Akron Public Schools officials are exploring new options for moving forward with the district’s construction project.

Last week, during a joint meeting of the Akron Board of Education and Akron City Council, Superintendent David James presented five options for configuring the district to incorporate one new high school that could be built using state funding. The city and board have partnered with the Ohio Facilities Construction Commission since 2003 to renovate and construct school buildings throughout the district

On Monday, Bruce Alexander, the school board president, announced during a joint review board meeting (a collection of school board and city officials) that after evaluating the five options and receiving input during last week’s meeting, the board has agreed to look at other ideas.

“We’re open and willing to explore all feasible options,” Alexander said. “That could mean adding options, scrapping options that have been presented or amending those options.”

Whatever is done, school and city officials are on a tight timeline to make a decision about constructing one last high school in the city — or they could risk losing $25 million in state funding that is now available. Based on current state enrollment projections, that money can only be used toward the construction of a new high school for 1,254 students.

The project is funded in part by a 0.25 percent increase to the city income tax that voters approved in 2003, with the state paying 59 percent toward construction and renovations of school district buildings.

James said the district has already submitted requested information to the state for another enrollment projection, which could result in the state adjusting its contribution or taking its money off the table completely. He said that, despite looking at new options, city and school officials need to make a decision about constructing a new high school by the end of July. The city would then need to sell bonds in August to match the state dollars. With a projected $11 million carryover, $61 million could be available for the final phase of the construction project.

Since the construction project began, two of the district’s seven high schools — East and Buchtel — have been constructed and renovated. Two — Firestone (which is slated to open this fall) and Ellet — are in progress. No plans have been made for Garfield, Kenmore and North.

All five options presented last week included the building of a new Garfield High School and closing Kenmore and North. In terms of the city’s seven current high schools, the options were:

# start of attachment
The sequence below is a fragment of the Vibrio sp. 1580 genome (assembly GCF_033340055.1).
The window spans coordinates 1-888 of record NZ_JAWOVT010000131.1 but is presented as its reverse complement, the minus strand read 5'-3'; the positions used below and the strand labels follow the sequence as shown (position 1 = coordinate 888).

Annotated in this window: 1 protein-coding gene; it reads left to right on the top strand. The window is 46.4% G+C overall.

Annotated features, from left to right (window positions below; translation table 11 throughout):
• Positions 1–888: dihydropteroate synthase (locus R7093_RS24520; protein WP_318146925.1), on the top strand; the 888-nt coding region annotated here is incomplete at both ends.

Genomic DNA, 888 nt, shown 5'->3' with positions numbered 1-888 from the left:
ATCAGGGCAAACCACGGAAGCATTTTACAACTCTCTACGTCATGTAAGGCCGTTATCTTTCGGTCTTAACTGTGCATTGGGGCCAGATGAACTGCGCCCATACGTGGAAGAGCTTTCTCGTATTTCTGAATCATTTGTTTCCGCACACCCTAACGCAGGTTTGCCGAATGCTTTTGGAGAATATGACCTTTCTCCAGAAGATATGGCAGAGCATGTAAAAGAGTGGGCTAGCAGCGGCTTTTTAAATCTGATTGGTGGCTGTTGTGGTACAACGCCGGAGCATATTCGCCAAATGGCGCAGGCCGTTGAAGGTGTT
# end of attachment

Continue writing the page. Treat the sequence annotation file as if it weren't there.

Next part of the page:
•?Option 1: Close Kenmore and North. Combine Buchtel and Kenmore. North Bio-Med Academy moves to Jennings (middle school). East, Ellet and Firestone stay the same.

•?Option 2: Close Kenmore and North. Combine Firestone and Buchtel. Buchtel becomes a middle school and offers high school career tech programs. Kenmore moves to Innes (middle school). Ellet, East and Garfield stay the same.

•?Option 3: Close Kenmore and North. Combine Firestone and Buchtel. Buchtel becomes a middle school and offers high school career tech programs. Kenmore moves to Innes. Combine East and North Bio-Med Academy. Ellet and Garfield stay the same.

•?Option 4: Close Kenmore and North. Combine Buchtel and Kenmore. Combine East and North Bio-Med Academy. Ellet, Firestone and Garfield stay the same.

•?Option 5: Close Kenmore and North. Combine East and North Bio-Med Academy. Combine Garfield and Kenmore. Buchtel, Ellet and Firestone stay the same.

In other business, the joint review board recommended that the school board and City Council approve the appointments of 10 nominees to the joint board of review citizens monitoring committee. The committee — a citizens group that was formed in 2003 to meet monthly through 2010 to review all expenditures and evaluate any that exceeded estimated costs by at least 10 percent — includes five members nominated by the city and five nominated by the school board.

Committee members approved by the school board on Monday were Julie Ann Sweet–Buntin, Ed Bollinger, Valerie McKitrick, Bob Conley and Steve Milkovich. Bollinger and Sweet-Buntin are former members of the committee.

On the city’s slate of committee members were Ed Buerhle, Connie Krauss, Terry Albanese, Eufrancia Lash and Mark Douglas. Krauss and Buerhle are former members.

Colette Jenkins can be reached at 330-996-3731 or cjenkins@thebeaconjournal.com. She can be followed at www.twitter.com/ColetteMJenkins.